Ann Carpenter, Emily Mitchell, and Shelley Price
Federal Reserve Bank of Atlanta
Community and Economic Development Department
Discussion Paper 2015-5
Blight—or the proliferation of vacant, abandoned, or poorly maintained properties—is a critical community issue in many cities in the Southeast as in other regions of the United States, as economic shifts experienced in the past few decades have changed neighborhoods significantly. Municipalities dealing with this issue recognize what is well documented in the literature—that blight is associated with social, economic, environmental, and public health effects on neighborhoods. The recent recession has led to a surge of abandoned and bank-owned properties, disproportionately located in poor and unstable neighborhoods. The causes of blight vary by city and even by neighborhood, but many cities are dealing with blighted parcels as a result of some combination of suburbanization, population decline, job losses (particularly in the manufacturing sector), foreclosures, and natural events that render structures or lots unusable. Southeastern cities are also unique in that lower population densities often deter revitalization.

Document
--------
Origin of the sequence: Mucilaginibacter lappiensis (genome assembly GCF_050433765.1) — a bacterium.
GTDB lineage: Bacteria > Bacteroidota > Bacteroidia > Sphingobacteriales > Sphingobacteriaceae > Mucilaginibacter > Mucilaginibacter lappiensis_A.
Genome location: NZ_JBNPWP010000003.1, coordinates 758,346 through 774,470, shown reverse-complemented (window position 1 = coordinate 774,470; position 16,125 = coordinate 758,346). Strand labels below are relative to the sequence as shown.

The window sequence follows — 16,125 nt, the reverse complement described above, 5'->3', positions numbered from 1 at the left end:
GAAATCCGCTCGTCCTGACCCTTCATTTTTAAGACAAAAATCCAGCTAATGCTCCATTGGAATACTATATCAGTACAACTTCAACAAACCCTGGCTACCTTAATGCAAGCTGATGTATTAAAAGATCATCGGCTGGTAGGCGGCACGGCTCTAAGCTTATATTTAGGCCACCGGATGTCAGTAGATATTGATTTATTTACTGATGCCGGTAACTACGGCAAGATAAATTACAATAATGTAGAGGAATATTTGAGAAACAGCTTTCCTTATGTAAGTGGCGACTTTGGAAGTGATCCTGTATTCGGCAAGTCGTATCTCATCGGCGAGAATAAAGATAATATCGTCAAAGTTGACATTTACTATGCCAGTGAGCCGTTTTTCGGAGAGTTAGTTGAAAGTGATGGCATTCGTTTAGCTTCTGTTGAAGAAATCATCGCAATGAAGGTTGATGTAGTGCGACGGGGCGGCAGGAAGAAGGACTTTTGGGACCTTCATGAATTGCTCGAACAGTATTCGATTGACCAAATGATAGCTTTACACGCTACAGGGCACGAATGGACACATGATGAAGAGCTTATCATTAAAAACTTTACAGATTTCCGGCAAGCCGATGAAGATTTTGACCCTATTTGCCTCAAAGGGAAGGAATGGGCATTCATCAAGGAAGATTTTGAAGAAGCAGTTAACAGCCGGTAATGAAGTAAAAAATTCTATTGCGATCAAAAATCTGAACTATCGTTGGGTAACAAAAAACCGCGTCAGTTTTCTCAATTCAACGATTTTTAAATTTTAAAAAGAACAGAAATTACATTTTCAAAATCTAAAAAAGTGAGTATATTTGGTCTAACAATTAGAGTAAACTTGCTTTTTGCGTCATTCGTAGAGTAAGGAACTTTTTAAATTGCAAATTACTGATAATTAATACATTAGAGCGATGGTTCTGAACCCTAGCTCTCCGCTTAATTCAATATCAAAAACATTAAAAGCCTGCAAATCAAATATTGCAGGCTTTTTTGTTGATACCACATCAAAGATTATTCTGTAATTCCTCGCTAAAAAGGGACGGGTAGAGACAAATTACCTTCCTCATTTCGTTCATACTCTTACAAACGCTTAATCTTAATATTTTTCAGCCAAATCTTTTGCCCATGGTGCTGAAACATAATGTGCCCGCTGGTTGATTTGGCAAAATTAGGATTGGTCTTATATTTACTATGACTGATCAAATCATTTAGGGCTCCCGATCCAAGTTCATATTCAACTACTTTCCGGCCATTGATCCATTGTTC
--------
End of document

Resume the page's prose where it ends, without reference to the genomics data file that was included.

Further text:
To understand how various blight remediation strategies have been implemented, we selected two case study communities for analysis, which included extensive interviews with local stakeholders. We chose New Orleans, Louisiana, and Macon, Georgia, based on their location, size, the extent of their blight issues, and their commitment to blight remediation. New Orleans and Macon have each experienced significant blight and are leaders in the Southeast in creating and refining robust strategies for combating blight.
This paper describes several findings in terms of regional blight remediation efforts. Lessons learned include the importance of data collection and visualization, the need for an overarching, jurisdiction-wide blight strategy, the value of transparent and realistic metrics, the need for strong leadership and strategic partnerships that leverage political will and resources, the need for public participation, and the effectiveness of strategies such as strong code enforcement and land banking over expropriation or eminent domain.
JEL Classification: H70, K11, R11, R38
Key words: blight, vacant property, code enforcement, local policy
The authors would like to thank the experts in New Orleans, Macon, Birmingham, Dallas, and Jacksonville who participated in these interviews. In addition, the authors thank Karen Leone de Nie, Dan Immergluck, Sara Toering, and Joe Schilling for their thoughtful feedback. The views expressed here are the authors' and not necessarily those of the Federal Reserve Bank of Atlanta. Any remaining errors are the authors' responsibility.